Plagiarism Policy of AIJR
Scientific integrity as well as the peer-review process is the heart of scholarly publishing. As a part of our commitment to protect the integrity of scholarly publications, we take the necessary steps in all aspects of publishing ethics. Plagiarism takes many forms, from intentionally passing off someone else’s work as your own to unintentional paraphrasing someone else’s work without proper attribution. Does not matter in which form or to what extent, plagiarism always constitutes unethical behavior and is unacceptable in academic publishing.
Plagiarized articles are not allowed in any publication by AIJR. Even though plagiarism is a serious issue but it’s very easy to avoid by giving proper acknowledgment to the work of others. Before submitting the manuscript to any AIJR publications, the authors should ensure that they have written original works. In the case where authors have used someone else’s or own previously published work/words, that should be properly attributed through appropriate citation. The author shall remember to not use information obtained privately without explicit, written permission from the source; for instance, the knowledge gained through peer-reviewing of other’s work or through third party discussion.
AIJR publisher is using iThenticate plagiarism software provided by CrossRef Similarity Check for the initial plagiarism detection but still if later on any article is found to be plagiarized then appropriate action will be taken as per our ethical policy and that article might get retracted. Overall similarity index of the manuscript should not be more than 15% for research articles and 20% for review articles with a limitation of less than 3% similarity from any individual source.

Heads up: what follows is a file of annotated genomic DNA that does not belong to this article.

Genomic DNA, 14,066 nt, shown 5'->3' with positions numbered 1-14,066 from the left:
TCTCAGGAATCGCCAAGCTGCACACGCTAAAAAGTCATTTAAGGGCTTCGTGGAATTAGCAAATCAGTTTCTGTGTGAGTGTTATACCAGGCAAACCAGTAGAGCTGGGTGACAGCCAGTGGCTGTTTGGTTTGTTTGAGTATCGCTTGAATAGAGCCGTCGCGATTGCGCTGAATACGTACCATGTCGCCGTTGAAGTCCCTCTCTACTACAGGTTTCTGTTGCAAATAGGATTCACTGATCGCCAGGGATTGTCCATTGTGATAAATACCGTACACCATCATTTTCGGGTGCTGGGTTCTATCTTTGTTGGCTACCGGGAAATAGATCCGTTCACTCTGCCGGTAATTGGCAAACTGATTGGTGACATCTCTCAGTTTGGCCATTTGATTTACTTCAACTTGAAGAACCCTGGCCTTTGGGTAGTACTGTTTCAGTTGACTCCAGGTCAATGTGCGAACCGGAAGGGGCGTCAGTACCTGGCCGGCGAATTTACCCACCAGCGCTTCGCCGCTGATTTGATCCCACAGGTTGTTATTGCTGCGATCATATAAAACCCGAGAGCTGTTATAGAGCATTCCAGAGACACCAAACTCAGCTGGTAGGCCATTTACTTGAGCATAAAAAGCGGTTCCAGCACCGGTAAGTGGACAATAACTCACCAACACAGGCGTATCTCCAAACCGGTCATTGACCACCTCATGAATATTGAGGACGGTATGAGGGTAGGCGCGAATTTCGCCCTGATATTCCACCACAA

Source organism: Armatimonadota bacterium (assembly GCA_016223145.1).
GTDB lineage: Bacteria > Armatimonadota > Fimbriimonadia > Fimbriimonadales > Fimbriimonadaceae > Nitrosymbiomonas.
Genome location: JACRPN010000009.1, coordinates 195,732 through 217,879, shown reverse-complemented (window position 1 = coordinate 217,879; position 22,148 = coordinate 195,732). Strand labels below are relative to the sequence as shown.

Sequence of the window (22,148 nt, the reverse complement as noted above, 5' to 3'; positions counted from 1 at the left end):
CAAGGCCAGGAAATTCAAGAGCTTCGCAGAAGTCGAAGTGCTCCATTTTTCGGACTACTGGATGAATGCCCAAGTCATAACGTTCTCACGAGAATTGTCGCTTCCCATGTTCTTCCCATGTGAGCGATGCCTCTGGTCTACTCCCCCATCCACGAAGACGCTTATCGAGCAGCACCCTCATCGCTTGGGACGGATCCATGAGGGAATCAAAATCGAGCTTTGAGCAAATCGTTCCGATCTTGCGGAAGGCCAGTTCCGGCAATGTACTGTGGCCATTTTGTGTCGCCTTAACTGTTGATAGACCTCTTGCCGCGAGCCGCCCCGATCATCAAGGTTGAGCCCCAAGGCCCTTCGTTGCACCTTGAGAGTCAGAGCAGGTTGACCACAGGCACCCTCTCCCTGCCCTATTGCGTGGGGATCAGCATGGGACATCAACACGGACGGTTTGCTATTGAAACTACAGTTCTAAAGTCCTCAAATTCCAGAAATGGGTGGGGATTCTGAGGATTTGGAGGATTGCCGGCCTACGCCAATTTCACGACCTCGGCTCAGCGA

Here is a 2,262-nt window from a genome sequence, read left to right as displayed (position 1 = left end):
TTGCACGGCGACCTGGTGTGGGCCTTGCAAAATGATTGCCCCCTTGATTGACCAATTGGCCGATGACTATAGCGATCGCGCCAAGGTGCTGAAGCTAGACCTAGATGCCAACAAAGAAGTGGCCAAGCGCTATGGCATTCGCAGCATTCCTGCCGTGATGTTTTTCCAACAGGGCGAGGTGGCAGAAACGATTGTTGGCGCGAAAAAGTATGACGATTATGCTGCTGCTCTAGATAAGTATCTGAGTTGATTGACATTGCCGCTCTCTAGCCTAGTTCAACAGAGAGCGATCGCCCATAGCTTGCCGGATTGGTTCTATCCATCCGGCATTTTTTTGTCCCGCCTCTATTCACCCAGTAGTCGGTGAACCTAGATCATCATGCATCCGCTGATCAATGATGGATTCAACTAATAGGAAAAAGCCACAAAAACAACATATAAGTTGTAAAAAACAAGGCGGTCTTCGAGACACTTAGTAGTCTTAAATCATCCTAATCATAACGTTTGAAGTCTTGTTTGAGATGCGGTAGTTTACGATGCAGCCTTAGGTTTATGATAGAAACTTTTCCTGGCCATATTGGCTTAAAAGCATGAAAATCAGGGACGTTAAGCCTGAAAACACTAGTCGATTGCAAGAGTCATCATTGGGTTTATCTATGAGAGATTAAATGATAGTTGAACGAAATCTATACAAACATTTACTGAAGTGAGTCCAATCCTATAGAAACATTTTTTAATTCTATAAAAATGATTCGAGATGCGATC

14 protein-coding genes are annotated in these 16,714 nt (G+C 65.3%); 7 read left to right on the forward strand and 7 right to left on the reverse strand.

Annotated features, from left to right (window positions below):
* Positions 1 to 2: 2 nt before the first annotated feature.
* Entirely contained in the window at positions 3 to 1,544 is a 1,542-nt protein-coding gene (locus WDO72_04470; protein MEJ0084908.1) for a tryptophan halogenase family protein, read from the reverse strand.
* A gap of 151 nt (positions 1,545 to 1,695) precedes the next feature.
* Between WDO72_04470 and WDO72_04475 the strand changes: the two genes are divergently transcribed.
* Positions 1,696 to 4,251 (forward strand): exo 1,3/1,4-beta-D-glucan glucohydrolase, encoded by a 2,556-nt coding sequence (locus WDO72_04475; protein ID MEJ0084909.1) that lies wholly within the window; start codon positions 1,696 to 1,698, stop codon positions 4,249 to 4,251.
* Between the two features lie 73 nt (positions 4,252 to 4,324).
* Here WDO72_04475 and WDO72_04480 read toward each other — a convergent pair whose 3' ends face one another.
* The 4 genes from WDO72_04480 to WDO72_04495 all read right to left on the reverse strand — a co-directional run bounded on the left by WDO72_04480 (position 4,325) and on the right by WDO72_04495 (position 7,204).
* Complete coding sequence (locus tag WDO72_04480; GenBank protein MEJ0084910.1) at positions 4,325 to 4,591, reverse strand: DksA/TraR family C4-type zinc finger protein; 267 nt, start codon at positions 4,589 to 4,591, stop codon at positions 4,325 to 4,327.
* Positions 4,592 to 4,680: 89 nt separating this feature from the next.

Similarity Check is a multi-publisher initiative to screen published and submitted content for originality. AIJR publisher uses the iThenticate software to detect instances of overlapping and similar text in submitted manuscripts which compare content against its database of periodicals, the Internet, as well as other wide-range databases of articles. AIJR publisher is committed to actively combating plagiarism and publishing original research.
Plagiarism Detection Criteria
The managing editor performs plagiarism detection during the review process or before the acceptance of the manuscript. The time of plagiarism detection varies depending on the editor’s judgment, sometimes we check before initiating peer-review and sometimes before final publication, and even sometimes before reviewing and publication both. It does not matter when the manuscript undergoes plagiarism detection but it will go at least once from submission to the publication time period. The iThenticate software generates a similarity report, highlighting the percentage overlap between the author’s submitted manuscript and already published material. We analyze the generated plagiarism report in the following two steps-
To determine overall content similarity, we manually check the plagiarism report for sources from where content has been reported to be plagiarized. If it includes any preprint server sharing the same author as in the submitted manuscript, that particular source gets excluded. Allowed similarity content for Review Article is up to 20%, and for all other types of articles, it’s up to 15% provided that similarity content shall be less than 3% for any individual source.
Similarity with Individual Source